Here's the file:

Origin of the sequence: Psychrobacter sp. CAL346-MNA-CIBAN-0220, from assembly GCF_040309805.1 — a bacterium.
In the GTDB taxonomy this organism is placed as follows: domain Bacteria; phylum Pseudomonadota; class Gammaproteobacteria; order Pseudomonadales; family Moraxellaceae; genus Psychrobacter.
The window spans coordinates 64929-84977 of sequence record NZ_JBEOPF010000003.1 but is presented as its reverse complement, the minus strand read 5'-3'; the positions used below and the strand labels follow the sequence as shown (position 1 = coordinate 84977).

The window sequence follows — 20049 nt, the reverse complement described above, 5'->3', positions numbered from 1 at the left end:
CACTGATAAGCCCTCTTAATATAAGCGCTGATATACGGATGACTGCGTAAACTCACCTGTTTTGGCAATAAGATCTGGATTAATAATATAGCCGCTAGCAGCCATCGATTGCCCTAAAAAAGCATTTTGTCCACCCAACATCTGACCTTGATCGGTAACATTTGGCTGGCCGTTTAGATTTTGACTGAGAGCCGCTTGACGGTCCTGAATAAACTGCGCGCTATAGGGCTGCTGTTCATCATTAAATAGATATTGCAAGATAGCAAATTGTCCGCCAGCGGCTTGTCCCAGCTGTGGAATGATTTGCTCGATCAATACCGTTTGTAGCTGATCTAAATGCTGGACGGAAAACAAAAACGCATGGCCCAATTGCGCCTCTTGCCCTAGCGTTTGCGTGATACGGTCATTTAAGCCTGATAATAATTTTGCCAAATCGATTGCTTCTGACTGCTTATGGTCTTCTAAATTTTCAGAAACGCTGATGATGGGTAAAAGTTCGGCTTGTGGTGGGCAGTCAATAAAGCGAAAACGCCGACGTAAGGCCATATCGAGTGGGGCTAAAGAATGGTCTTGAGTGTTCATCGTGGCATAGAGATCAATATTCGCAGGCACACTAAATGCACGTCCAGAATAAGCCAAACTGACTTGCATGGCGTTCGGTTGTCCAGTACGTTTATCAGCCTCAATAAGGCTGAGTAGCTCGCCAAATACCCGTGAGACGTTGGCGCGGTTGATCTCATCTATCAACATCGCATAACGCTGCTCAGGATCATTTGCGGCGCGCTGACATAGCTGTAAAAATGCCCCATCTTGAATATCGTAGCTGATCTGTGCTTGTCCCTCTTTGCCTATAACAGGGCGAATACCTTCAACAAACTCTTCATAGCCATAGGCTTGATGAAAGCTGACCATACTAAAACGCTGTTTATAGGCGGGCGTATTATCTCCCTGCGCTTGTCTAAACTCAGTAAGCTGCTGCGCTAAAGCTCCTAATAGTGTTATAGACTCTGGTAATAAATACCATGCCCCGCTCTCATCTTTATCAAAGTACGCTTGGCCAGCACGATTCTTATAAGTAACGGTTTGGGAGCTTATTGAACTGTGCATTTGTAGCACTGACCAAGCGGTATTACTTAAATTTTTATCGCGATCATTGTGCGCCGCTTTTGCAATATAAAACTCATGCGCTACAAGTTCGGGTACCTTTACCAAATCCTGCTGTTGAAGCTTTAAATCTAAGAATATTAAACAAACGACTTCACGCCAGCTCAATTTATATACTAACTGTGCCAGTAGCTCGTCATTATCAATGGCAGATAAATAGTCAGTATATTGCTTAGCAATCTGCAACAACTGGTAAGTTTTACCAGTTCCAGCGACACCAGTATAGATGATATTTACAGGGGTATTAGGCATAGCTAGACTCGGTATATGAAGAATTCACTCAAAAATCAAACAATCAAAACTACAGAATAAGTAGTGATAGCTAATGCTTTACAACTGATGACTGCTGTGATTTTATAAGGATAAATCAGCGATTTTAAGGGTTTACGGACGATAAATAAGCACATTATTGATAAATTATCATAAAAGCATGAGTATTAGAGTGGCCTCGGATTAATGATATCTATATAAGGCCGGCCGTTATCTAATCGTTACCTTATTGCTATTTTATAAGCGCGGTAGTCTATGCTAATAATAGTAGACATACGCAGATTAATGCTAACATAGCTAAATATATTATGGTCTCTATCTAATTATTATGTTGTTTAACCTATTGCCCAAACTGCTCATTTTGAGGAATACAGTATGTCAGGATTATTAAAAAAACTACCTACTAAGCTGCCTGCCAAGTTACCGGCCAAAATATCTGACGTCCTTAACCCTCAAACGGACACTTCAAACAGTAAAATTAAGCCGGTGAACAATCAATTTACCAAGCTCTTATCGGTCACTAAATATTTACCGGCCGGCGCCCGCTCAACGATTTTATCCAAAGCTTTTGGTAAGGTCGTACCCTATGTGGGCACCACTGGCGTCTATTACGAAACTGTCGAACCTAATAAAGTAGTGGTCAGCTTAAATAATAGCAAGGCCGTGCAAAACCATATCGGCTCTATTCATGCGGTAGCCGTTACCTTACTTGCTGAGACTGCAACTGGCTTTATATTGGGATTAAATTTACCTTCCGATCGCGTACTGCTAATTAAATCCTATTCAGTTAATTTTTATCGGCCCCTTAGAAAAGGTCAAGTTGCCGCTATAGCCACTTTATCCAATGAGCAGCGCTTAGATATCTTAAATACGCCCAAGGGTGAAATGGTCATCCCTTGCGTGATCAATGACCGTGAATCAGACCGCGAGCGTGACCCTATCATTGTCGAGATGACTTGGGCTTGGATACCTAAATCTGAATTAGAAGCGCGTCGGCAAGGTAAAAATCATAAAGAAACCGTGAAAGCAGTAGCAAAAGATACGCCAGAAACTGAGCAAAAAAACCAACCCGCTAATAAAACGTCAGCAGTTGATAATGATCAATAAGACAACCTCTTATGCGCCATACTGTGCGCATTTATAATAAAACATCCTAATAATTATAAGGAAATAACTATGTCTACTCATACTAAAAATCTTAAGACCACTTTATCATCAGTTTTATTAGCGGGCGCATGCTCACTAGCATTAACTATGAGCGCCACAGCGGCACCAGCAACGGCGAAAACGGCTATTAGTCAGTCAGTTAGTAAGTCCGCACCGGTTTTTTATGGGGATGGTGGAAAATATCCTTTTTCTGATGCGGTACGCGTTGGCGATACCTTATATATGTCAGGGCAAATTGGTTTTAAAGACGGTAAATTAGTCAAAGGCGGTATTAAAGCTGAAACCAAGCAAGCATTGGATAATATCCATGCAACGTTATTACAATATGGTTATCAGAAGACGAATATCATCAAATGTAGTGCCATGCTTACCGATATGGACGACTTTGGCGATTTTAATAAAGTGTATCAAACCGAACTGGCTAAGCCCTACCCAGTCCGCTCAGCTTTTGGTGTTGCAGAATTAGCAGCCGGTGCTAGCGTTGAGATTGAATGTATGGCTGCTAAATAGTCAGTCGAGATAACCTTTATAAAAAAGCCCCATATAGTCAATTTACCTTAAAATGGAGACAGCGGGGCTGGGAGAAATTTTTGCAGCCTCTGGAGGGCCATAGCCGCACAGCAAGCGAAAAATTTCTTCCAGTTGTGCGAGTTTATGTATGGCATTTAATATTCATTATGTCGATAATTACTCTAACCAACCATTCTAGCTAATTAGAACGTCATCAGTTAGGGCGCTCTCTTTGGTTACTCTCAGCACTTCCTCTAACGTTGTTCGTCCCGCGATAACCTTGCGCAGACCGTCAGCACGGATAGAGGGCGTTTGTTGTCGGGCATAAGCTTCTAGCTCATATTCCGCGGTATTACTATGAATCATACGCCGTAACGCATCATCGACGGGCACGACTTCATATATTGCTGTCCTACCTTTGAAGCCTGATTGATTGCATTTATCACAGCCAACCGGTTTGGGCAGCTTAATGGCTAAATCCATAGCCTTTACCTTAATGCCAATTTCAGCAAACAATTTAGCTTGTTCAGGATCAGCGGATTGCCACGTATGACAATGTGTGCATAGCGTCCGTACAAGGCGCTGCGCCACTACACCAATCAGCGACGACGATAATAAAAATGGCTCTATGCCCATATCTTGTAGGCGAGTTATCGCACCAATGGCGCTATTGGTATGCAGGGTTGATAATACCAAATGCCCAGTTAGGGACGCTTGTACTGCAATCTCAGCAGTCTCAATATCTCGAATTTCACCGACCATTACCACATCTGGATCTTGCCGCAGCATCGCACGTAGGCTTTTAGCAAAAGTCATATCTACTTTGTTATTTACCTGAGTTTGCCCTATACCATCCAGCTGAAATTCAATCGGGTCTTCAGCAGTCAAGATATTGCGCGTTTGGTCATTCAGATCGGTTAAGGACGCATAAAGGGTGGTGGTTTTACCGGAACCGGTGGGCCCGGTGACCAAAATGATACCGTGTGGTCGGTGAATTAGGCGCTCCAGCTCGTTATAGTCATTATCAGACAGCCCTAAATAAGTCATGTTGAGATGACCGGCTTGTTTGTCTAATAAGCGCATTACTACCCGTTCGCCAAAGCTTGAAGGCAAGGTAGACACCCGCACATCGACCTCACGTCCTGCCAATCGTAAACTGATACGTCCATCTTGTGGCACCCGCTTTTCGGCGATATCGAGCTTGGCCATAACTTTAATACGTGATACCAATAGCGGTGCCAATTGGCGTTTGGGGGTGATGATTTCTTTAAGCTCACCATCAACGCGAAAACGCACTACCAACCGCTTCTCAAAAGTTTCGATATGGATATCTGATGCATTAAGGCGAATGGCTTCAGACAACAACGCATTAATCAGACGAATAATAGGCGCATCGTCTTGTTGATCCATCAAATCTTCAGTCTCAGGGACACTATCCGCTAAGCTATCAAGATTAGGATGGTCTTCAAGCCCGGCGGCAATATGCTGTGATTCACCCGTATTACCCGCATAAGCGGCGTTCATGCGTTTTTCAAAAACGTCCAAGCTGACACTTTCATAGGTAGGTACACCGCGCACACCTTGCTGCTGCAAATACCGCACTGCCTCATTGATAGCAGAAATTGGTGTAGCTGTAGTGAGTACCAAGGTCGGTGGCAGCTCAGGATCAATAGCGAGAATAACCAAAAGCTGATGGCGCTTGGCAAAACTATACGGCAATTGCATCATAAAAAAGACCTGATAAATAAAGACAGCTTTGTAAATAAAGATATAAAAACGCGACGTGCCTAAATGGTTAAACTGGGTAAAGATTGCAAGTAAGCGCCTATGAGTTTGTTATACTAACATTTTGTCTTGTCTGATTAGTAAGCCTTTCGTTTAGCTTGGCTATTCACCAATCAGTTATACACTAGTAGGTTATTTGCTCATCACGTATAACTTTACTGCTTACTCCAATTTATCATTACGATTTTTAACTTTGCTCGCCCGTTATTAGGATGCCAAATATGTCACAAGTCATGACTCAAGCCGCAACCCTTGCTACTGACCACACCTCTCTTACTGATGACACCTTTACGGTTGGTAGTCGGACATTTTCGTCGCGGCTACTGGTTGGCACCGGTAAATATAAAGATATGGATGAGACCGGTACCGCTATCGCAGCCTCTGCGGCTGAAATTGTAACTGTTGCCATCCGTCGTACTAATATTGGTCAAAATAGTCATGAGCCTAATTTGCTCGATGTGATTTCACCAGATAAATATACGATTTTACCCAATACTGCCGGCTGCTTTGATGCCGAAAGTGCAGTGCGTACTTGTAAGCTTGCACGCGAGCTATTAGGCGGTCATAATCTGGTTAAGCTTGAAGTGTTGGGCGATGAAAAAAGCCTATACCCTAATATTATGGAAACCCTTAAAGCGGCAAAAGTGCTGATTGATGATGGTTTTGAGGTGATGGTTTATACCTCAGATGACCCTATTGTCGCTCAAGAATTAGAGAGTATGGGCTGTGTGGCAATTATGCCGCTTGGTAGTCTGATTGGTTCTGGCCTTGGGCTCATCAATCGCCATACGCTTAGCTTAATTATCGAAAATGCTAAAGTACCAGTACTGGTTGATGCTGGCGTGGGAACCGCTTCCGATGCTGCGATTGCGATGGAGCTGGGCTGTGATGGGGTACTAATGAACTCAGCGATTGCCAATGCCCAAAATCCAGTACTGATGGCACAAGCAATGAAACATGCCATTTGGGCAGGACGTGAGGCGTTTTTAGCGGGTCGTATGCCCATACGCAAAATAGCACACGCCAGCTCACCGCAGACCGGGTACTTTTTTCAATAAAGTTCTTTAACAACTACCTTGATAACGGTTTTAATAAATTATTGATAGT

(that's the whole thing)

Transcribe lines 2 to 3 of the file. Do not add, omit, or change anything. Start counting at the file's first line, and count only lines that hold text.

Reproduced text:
In the GTDB taxonomy this organism is placed as follows: domain Bacteria; phylum Pseudomonadota; class Gammaproteobacteria; order Pseudomonadales; family Moraxellaceae; genus Psychrobacter.
The window spans coordinates 64929-84977 of sequence record NZ_JBEOPF010000003.1 but is presented as its reverse complement, the minus strand read 5'-3'; the positions used below and the strand labels follow the sequence as shown (position 1 = coordinate 84977).